Plan to indulge pedestrians in Brussels (Belgium)

By News Editor / Updated: 06 May 2015

As part of its ambition to reduce the number of motorised kilometres by 20% by 2018 as compared to 2001, the Brussels Capital Region has developed a pedestrian plan which aims to realise the large walking potential in Brussels by pampering pedestrians.

Background & Objectives

Brussels already has a high number of pedestrians. Residents make 32% of their daily trips on foot, door to door. Three out of five citizens make a 10-minute-or-more walk at least five times a week. It was decided that the large numbers of pedestrians in Brussels deserved an official policy plan. Brussels also has great walking potential. The city consists mainly of compact neighbourhoods and a fine-meshed street network, with a lot of destinations within walking distance.

The new pedestrian should serve as a source of inspiration to launch a change in culture. Catering to the needs of pedestrians should become an automatic reflex for every actor involved. Essentially the pedestrian plan aims to strengthen the competitive advantage of walking, by making it easier, more comfortable, safer and more efficient. Good communication and an effective awareness raising strategy were therefore considered essential.


An international exploration round was held and an analysis of walking in Brussels was undertaken. These tasks involved investigation of other European cities comparable to Brussels and several walks in different types of districts to gather input from residents.

For decades, traffic flow was central to the design of public space. The attitude towards pedestrians was based on tolerance, protection and minimum quality. The new pedestrian policy aims to invite and indulge the pedestrian, offering optimal quality. 10 basic quality requirements have been identified which will, from now on, guide the design of public space and new developments:

  1. A fine-mazed network
  2. Direct and continuous routes
  3. Smooth intermodality
  4. Offering a walking experience (interaction with the surroundings)
  5. More space for pedestrians
  6. Excellent physical comfort
  7. Universal design
  8. Centres and public transport nodes as magnets attracting large pedestrian crowds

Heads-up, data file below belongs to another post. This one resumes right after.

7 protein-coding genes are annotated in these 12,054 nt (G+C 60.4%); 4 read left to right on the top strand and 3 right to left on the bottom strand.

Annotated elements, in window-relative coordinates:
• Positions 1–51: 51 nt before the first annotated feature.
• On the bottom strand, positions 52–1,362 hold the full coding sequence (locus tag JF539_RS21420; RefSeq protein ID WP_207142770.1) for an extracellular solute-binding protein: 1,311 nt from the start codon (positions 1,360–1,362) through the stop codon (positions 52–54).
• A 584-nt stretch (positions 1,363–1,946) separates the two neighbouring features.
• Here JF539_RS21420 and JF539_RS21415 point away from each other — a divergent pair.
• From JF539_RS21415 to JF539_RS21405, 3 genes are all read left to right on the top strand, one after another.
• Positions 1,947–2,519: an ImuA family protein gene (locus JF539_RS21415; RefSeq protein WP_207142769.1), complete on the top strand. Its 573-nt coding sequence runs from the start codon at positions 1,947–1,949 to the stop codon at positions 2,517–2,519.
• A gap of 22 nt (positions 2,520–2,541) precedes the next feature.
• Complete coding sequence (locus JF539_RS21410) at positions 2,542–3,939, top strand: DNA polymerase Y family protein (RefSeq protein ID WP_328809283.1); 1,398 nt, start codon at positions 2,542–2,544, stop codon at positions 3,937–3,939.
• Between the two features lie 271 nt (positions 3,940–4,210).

9. Guaranteed safety
  10. Calm traffic

More specific actions include the following:

  • Together with all stakeholders and in conjunction with residents, local networks should be visually improved.
  • All strategic public transport nodes in Brussels will be refurbished to be more attractive for pedestrians.
  • As pedestrian flow is a strong indicator of the commercial potential of a location, data on pedestrian flow will have a significant bearing on decisions about space in refurbishment projects. A survey in the main shopping district has shown that shop-keepers seriously overestimate the number of customers who arrive by car. In the Louiza district for instance, shop-keepers thought that 53% of their customers came by car, 28% by public transport and 14% on foot. The real numbers however are 11% by car, 51% by public transport and 36% on foot.
  • Interesting façades at ground level make walking more enjoyable and encourage pedestrians to stay longer and enter buildings.
  • Parking facilities will be concentrated at the edge of districts or underground. Squares can no longer be isolated by traffic flow.
  • Iconic spaces and axes should help pedestrians build a mental roadmap of the Brussels Region.
  • The number of road casualties must be reduced to zero.


In Autumn 2012, the plan is due for clearance by the Brussels government. It is a contribution to the Regional Plan for Sustainable Development, the completion of which is expected in 2012.

The ambition of the pedestrian plan is to turn Brussels into an exemplary pedestrian city by 2040, with at least 40% of trips being on foot. By 2020, 35% of trips should be made on foot (compared to 32% in 2010). This would rank Brussels alongside the top pedestrian cities of Barcelona (36%), Zürich (36%), London (37%), Lyon (40%) and Geneva (40%).

Next step is to draft specific action plans, with an allocated budget.


Urban mobility planning
Walking and cycling
Pierre-Jean Bertrand
Sarah Martens
Integrated transport planning
planning - network design
livable communities
Pedestrian facilities
sustainable urban mobility plans
26 Nov 2012
06 May 2015